Houston, TX (January 23, 2014)— The ElliptiGO Project, a group of elite athletes focused on using innovative training tools and techniques to improve performance, today announced that ElliptiGO Project member, Meb Keflezighi, won the USA Half Marathon Championships in Houston on January 19th in a time of 1:01:23. Keflezighi’s victory was complemented by strong performances from the seven other Project members racing in Houston, including a fourth-place finish by Wendy Thomas and a fifth-place finish by Matt Llano.
Finishing just 23 seconds off his half-marathon PR, the 38-year old was elated to claim his 22nd national championship with such a strong performance. The next stop for the Olympic Silver Medalist and 2009 New York City Marathon champion is the Boston Marathon in April. “I’m very happy to be healthy again and racing against such a strong field of competitors,” stated Keflezighi. “I had considered retiring at the end of last year, so to come back and win another championship really confirms that I can continue to achieve my remaining goals within the sport of running. I’m going to work hard at staying fit and healthy so I can line up at Boston with an opportunity to go for the win.”
Keflezighi started training on the ElliptiGO after relying on cross-training as part of his formula in winning the 2012 U.S. Olympic Marathon Team Trials and finishing 4th at the 2012 Olympic Games. “My experience in Houston in 2012 really solidified my belief in the power and necessity of cross-training for runners,” recalls Keflezighi. “Once I tried the ElliptiGO, the advantages became obvious. Most significant for me is that it’s very similar to running, so I can really get my heart rate up during training.”
Thomas and Llano are both also looking to build on their success in Houston as they head into the 2014 racing season. “I hope to make the World Half Marathon team and break the 2:30 marathon barrier this year,” stated Thomas. “If I can stay healthy and have a long, uninterrupted training segment, then I think I can achieve that. Meb just won the Half Championships at 38, and at 35 I still feel like I have room to grow. I hope to run faster times this year than ever before and using the ElliptiGO will help me to get there.”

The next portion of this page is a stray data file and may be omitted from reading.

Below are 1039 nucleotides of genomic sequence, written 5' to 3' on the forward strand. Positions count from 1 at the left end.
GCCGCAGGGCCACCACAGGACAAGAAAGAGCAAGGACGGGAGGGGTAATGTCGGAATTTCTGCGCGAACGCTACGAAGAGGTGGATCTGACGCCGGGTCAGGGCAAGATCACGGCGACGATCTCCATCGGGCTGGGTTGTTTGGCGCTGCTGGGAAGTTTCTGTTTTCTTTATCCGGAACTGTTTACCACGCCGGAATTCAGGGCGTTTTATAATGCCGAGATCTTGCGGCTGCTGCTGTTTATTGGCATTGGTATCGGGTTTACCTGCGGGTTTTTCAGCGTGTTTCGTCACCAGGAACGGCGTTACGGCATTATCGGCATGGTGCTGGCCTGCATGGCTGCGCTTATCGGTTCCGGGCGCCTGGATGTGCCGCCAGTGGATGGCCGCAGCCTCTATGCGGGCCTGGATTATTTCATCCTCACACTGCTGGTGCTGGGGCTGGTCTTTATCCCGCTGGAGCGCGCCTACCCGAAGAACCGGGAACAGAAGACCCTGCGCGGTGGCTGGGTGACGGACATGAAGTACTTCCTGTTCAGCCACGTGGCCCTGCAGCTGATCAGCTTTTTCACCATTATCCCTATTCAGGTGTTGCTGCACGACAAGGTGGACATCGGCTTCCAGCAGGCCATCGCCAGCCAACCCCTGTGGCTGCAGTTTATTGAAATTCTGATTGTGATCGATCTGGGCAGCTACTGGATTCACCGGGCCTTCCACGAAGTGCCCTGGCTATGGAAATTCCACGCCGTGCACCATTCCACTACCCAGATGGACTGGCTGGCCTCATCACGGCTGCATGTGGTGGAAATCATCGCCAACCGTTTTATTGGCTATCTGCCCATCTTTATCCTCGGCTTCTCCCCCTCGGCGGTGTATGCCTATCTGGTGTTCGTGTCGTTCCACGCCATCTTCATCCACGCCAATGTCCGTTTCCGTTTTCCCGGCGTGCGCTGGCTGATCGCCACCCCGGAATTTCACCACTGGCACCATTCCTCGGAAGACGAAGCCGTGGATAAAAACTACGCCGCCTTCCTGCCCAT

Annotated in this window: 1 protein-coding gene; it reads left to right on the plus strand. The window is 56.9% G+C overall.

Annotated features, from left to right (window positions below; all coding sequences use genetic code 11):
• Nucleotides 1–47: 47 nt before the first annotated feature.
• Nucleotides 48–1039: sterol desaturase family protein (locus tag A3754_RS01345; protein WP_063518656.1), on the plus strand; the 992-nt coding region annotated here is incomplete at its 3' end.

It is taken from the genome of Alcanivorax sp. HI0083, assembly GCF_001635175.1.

Llano is also hoping to use the ElliptiGO to stay healthy and achieve his own goals in 2014. “Incorporating the ElliptiGO into my routine is a fun way to gain extra fitness without the musculoskeletal impact, which will keep me healthy and fit as I tackle my upcoming races.”
Several other ElliptiGO Project members had strong performances at the Half Marathon Championships, including Stephanie Dinius (8th in 1:13:28), Sara Hall (11th in 1:13:38), Meghan Peyton (12th in 1:13:56), Renee Baillie (20th in 1:14:55), and Craig Leon (27th in 1:04:34).
“We were thrilled with how well our ElliptiGO Project members did this past weekend in Houston,” stated Bryan Pate, Co-Founder of ElliptiGO. “Seeing Meb come back from the injury that hampered him at the New York City Marathon to capture a victory in Houston at the age of 38 was nothing short of amazing. From top to bottom, we are very proud of the eight ElliptiGO Project members who competed this weekend and we couldn’t be happier about the start to the 2014 racing season for our athletes.”
To join The ElliptiGO Project, elite athletes are required to have an inspiring running-related goal that they want to accomplish in the next two years and the desire to authentically integrate new training tools and techniques into their training in order to help them achieve their goal. All Project members must also be willing to share their training and results with other members of the Project. Each athlete uses new tools like the ElliptiGO in a slightly different way, so a major benefit to the team members is being able to communicate with each other and learn new ways to incorporate these devices into their own workout regimens.
The Project is currently recruiting elite athletes with ambitious goals who are interested in exploring innovative new ways of getting faster and staying healthy. For more information about The ElliptiGO Project, visit the website at www.theelliptigoproject.com.
About The ElliptiGO Project
The ElliptiGO Project exists to make runners faster through innovation. It is currently growing membership, adding new innovative running tools, and affiliating with other organizations that share the same goal of improving athletes’ performance through innovation. The Project tests new training techniques through competition, both on the track and on the road, and reports its findings with candor. www.theelliptigoproject.com